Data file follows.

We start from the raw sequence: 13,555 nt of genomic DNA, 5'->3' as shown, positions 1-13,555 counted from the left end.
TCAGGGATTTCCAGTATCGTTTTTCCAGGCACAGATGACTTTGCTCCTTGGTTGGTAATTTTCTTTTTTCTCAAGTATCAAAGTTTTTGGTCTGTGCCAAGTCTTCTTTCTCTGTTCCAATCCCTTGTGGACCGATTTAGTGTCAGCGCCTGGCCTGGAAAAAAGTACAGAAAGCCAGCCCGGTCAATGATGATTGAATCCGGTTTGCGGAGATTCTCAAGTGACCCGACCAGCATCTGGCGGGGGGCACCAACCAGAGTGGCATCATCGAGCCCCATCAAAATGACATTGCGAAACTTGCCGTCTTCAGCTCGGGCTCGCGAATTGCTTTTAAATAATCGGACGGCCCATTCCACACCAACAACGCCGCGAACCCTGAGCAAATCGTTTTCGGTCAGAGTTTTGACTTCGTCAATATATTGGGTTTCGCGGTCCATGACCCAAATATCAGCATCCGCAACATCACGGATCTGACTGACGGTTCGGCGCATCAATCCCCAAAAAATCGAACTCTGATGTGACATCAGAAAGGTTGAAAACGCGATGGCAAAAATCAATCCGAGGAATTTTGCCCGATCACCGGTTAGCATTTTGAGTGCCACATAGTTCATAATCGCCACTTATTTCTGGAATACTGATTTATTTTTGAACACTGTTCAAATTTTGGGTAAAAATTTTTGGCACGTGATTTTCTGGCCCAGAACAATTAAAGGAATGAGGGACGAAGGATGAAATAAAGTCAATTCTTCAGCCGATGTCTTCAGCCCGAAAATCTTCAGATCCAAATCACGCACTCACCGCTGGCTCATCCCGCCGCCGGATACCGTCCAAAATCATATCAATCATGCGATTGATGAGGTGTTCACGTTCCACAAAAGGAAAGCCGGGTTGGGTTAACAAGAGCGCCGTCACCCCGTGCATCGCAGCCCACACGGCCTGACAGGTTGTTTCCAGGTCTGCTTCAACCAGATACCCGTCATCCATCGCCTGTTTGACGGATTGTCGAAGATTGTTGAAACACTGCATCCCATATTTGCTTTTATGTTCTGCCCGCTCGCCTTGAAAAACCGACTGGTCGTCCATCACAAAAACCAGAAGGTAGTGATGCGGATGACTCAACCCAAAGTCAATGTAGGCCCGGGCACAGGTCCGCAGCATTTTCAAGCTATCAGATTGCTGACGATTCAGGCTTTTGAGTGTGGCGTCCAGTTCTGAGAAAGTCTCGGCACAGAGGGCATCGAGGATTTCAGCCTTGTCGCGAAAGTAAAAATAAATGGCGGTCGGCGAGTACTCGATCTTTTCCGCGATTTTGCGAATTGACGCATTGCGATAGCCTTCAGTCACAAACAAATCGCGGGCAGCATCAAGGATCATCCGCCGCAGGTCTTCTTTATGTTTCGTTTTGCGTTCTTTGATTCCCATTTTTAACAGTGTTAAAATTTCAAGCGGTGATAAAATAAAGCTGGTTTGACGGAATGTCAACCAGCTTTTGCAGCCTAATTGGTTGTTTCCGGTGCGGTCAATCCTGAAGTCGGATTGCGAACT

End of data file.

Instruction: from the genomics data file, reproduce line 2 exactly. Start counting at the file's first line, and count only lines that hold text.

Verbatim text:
TCAGGGATTTCCAGTATCGTTTTTCCAGGCACAGATGACTTTGCTCCTTGGTTGGTAATTTTCTTTTTTCTCAAGTATCAAAGTTTTTGGTCTGTGCCAAGTCTTCTTTCTCTGTTCCAATCCCTTGTGGACCGATTTAGTGTCAGCGCCTGGCCTGGAAAAAAGTACAGAAAGCCAGCCCGGTCAATGATGATTGAATCCGGTTTGCGGAGATTCTCAAGTGACCCGACCAGCATCTGGCGGGGGGCACCAACCAGAGTGGCATCATCGAGCCCCATCAAAATGACATTGCGAAACTTGCCGTCTTCAGCTCGGGCTCGCGAATTGCTTTTAAATAATCGGACGGCCCATTCCACACCAACAACGCCGCGAACCCTGAGCAAATCGTTTTCGGTCAGAGTTTTGACTTCGTCAATATATTGGGTTTCGCGGTCCATGACCCAAATATCAGCATCCGCAACATCACGGATCTGACTGACGGTTCGGCGCATCAATCCCCAAAAAATCGAACTCTGATGTGACATCAGAAAGGTTGAAAACGCGATGGCAAAAATCAATCCGAGGAATTTTGCCCGATCACCGGTTAGCATTTTGAGTGCCACATAGTTCATAATCGCCACTTATTTCTGGAATACTGATTTATTTTTGAACACTGTTCAAATTTTGGGTAAAAATTTTTGGCACGTGATTTTCTGGCCCAGAACAATTAAAGGAATGAGGGACGAAGGATGAAATAAAGTCAATTCTTCAGCCGATGTCTTCAGCCCGAAAATCTTCAGATCCAAATCACGCACTCACCGCTGGCTCATCCCGCCGCCGGATACCGTCCAAAATCATATCAATCATGCGATTGATGAGGTGTTCACGTTCCACAAAAGGAAAGCCGGGTTGGGTTAACAAGAGCGCCGTCACCCCGTGCATCGCAGCCCACACGGCCTGACAGGTTGTTTCCAGGTCTGCTTCAACCAGATACCCGTCATCCATCGCCTGTTTGACGGATTGTCGAAGATTGTTGAAACACTGCATCCCATATTTGCTTTTATGTTCTGCCCGCTCGCCTTGAAAAACCGACTGGTCGTCCATCACAAAAACCAGAAGGTAGTGATGCGGATGACTCAACCCAAAGTCAATGTAGGCCCGGGCACAGGTCCGCAGCATTTTCAAGCTATCAGATTGCTGACGATTCAGGCTTTTGAGTGTGGCGTCCAGTTCTGAGAAAGTCTCGGCACAGAGGGCATCGAGGATTTCAGCCTTGTCGCGAAAGTAAAAATAAATGGCGGTCGGCGAGTACTCGATCTTTTCCGCGATTTTGCGAATTGACGCATTGCGATAGCCTTCAGTCACAAACAAATCGCGGGCAGCATCAAGGATCATCCGCCGCAGGTCTTCTTTATGTTTCGTTTTGCGTTCTTTGATTCCCATTTTTAACAGTGTTAAAATTTCAAGCGGTGATAAAATAAAGCTGGTTTGACGGAATGTCAACCAGCTTTTGCAGCCTAATTGGTTGTTTCCGGTGCGGTCAATCCTGAAGTCGGATTGCGAACT